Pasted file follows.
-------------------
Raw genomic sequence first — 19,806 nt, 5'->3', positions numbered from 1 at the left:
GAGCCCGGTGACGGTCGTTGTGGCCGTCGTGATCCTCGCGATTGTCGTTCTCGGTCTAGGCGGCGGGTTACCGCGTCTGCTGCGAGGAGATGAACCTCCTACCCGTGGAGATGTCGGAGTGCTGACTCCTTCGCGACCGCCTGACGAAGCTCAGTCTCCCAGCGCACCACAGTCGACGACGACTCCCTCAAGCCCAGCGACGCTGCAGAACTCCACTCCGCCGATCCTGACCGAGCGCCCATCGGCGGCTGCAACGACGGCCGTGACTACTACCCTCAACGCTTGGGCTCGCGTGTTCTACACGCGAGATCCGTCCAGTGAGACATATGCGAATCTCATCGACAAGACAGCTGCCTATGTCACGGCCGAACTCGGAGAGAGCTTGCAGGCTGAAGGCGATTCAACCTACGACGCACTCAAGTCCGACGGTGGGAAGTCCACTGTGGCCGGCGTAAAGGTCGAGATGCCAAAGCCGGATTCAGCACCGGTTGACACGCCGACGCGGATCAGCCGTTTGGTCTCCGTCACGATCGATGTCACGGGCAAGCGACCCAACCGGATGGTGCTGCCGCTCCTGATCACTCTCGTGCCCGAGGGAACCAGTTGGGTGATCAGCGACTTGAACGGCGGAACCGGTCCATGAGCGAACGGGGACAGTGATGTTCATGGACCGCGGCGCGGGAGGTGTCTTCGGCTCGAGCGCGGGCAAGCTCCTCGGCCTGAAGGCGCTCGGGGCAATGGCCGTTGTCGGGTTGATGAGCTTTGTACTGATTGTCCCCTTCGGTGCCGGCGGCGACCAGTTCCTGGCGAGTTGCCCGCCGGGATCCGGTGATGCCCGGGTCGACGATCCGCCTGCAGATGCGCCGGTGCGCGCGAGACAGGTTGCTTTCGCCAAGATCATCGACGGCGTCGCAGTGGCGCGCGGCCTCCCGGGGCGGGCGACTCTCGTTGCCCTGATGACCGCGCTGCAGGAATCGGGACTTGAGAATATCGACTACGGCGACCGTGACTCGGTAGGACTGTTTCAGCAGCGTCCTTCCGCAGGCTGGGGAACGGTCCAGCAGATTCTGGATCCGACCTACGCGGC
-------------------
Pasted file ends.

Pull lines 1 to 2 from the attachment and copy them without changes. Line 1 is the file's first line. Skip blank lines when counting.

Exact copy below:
Raw genomic sequence first — 19,806 nt, 5'->3', positions numbered from 1 at the left:
GAGCCCGGTGACGGTCGTTGTGGCCGTCGTGATCCTCGCGATTGTCGTTCTCGGTCTAGGCGGCGGGTTACCGCGTCTGCTGCGAGGAGATGAACCTCCTACCCGTGGAGATGTCGGAGTGCTGACTCCTTCGCGACCGCCTGACGAAGCTCAGTCTCCCAGCGCACCACAGTCGACGACGACTCCCTCAAGCCCAGCGACGCTGCAGAACTCCACTCCGCCGATCCTGACCGAGCGCCCATCGGCGGCTGCAACGACGGCCGTGACTACTACCCTCAACGCTTGGGCTCGCGTGTTCTACACGCGAGATCCGTCCAGTGAGACATATGCGAATCTCATCGACAAGACAGCTGCCTATGTCACGGCCGAACTCGGAGAGAGCTTGCAGGCTGAAGGCGATTCAACCTACGACGCACTCAAGTCCGACGGTGGGAAGTCCACTGTGGCCGGCGTAAAGGTCGAGATGCCAAAGCCGGATTCAGCACCGGTTGACACGCCGACGCGGATCAGCCGTTTGGTCTCCGTCACGATCGATGTCACGGGCAAGCGACCCAACCGGATGGTGCTGCCGCTCCTGATCACTCTCGTGCCCGAGGGAACCAGTTGGGTGATCAGCGACTTGAACGGCGGAACCGGTCCATGAGCGAACGGGGACAGTGATGTTCATGGACCGCGGCGCGGGAGGTGTCTTCGGCTCGAGCGCGGGCAAGCTCCTCGGCCTGAAGGCGCTCGGGGCAATGGCCGTTGTCGGGTTGATGAGCTTTGTACTGATTGTCCCCTTCGGTGCCGGCGGCGACCAGTTCCTGGCGAGTTGCCCGCCGGGATCCGGTGATGCCCGGGTCGACGATCCGCCTGCAGATGCGCCGGTGCGCGCGAGACAGGTTGCTTTCGCCAAGATCATCGACGGCGTCGCAGTGGCGCGCGGCCTCCCGGGGCGGGCGACTCTCGTTGCCCTGATGACCGCGCTGCAGGAATCGGGACTTGAGAATATCGACTACGGCGACCGTGACTCGGTAGGACTGTTTCAGCAGCGTCCTTCCGCAGGCTGGGGAACGGTCCAGCAGATTCTGGATCCGACCTACGCGGC